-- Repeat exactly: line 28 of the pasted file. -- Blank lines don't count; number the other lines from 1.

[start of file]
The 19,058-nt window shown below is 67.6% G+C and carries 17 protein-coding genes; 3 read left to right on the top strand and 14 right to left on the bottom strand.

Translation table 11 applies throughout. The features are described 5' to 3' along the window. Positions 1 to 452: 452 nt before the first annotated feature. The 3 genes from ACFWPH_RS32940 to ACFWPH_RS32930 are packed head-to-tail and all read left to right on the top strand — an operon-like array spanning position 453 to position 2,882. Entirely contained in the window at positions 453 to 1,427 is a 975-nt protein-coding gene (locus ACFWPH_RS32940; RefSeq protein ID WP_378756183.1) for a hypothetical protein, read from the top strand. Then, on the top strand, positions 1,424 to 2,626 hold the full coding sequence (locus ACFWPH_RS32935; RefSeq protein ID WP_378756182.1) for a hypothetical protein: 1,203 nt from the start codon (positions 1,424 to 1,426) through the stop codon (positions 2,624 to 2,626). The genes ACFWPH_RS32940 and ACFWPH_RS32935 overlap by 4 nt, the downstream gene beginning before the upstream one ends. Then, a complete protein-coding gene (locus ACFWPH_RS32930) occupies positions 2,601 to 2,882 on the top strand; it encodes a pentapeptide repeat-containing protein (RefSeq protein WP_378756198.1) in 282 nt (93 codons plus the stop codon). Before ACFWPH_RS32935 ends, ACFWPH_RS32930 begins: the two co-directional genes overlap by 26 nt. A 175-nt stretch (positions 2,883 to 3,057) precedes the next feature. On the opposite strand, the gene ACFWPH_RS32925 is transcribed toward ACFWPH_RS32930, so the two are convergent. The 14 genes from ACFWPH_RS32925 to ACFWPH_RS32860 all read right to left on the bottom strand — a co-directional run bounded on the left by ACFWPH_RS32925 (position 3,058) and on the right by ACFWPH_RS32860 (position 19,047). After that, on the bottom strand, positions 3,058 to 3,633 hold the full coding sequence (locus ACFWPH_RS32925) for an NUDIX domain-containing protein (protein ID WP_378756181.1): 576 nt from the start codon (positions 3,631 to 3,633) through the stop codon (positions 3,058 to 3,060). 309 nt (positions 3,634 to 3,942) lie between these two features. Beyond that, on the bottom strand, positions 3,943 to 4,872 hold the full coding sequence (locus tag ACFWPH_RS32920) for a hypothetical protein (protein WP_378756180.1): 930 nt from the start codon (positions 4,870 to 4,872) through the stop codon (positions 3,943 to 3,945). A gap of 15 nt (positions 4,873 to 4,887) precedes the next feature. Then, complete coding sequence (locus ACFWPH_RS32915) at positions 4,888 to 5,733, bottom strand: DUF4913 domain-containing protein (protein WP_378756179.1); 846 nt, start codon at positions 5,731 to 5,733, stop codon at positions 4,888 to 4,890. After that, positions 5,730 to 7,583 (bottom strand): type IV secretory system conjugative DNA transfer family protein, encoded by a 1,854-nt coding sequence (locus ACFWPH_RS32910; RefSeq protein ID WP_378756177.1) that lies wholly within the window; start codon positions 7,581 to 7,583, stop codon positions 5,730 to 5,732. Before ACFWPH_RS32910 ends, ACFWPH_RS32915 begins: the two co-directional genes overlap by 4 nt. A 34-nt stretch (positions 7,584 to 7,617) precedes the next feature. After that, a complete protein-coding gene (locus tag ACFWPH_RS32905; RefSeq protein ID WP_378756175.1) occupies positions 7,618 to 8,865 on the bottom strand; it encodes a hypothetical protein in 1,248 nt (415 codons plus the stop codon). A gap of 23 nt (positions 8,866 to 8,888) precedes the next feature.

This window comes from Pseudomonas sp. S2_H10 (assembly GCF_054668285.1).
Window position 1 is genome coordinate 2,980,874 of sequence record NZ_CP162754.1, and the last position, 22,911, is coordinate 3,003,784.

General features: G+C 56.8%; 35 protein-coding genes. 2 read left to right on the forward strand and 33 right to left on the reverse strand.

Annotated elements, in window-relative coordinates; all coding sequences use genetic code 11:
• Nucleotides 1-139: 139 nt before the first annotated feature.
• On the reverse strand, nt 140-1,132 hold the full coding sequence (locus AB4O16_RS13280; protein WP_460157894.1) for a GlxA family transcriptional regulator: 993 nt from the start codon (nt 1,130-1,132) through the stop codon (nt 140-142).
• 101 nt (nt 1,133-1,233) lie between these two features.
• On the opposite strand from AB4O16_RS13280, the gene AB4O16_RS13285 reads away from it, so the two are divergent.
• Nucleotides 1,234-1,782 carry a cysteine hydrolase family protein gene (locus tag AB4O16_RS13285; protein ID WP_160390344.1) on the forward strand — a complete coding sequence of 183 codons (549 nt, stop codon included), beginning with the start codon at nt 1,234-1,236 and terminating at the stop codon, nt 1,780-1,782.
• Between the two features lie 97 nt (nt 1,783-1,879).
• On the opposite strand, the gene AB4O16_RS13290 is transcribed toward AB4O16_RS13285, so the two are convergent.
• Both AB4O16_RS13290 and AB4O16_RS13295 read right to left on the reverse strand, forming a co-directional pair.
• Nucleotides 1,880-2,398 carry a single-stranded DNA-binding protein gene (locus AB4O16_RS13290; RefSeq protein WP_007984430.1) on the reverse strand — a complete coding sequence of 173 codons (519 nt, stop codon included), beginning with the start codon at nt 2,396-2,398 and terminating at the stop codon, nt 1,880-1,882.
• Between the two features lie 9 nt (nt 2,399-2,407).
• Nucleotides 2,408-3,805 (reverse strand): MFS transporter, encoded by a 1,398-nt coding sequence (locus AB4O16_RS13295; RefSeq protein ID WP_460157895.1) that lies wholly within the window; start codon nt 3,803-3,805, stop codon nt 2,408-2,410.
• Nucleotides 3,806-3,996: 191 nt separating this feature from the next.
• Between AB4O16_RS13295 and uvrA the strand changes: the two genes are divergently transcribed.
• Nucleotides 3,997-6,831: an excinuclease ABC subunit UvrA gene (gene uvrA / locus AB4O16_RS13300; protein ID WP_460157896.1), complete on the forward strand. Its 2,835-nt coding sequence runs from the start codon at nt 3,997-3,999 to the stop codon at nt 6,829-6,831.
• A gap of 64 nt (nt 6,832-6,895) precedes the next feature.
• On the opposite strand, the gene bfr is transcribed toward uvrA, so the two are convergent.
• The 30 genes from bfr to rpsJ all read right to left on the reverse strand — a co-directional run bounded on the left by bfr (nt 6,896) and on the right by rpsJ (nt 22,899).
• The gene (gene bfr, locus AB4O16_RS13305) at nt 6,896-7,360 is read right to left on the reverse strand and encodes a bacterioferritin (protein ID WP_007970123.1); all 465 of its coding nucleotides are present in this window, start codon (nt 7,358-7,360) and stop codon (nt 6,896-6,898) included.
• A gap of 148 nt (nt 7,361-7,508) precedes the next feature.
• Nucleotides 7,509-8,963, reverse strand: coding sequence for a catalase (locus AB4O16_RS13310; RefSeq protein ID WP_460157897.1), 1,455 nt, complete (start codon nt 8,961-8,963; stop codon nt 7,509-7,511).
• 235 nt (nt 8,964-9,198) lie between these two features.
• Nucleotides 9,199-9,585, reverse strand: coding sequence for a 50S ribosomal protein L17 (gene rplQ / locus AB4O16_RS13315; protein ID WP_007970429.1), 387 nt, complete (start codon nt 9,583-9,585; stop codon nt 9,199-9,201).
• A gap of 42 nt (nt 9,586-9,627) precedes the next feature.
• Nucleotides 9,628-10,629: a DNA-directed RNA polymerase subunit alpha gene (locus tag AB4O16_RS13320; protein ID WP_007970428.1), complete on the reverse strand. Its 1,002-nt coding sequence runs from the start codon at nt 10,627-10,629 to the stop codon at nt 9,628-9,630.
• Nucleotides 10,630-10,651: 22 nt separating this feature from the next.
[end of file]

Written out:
• Nucleotides 9,199-9,585, reverse strand: coding sequence for a 50S ribosomal protein L17 (gene rplQ / locus AB4O16_RS13315; protein ID WP_007970429.1), 387 nt, complete (start codon nt 9,583-9,585; stop codon nt 9,199-9,201).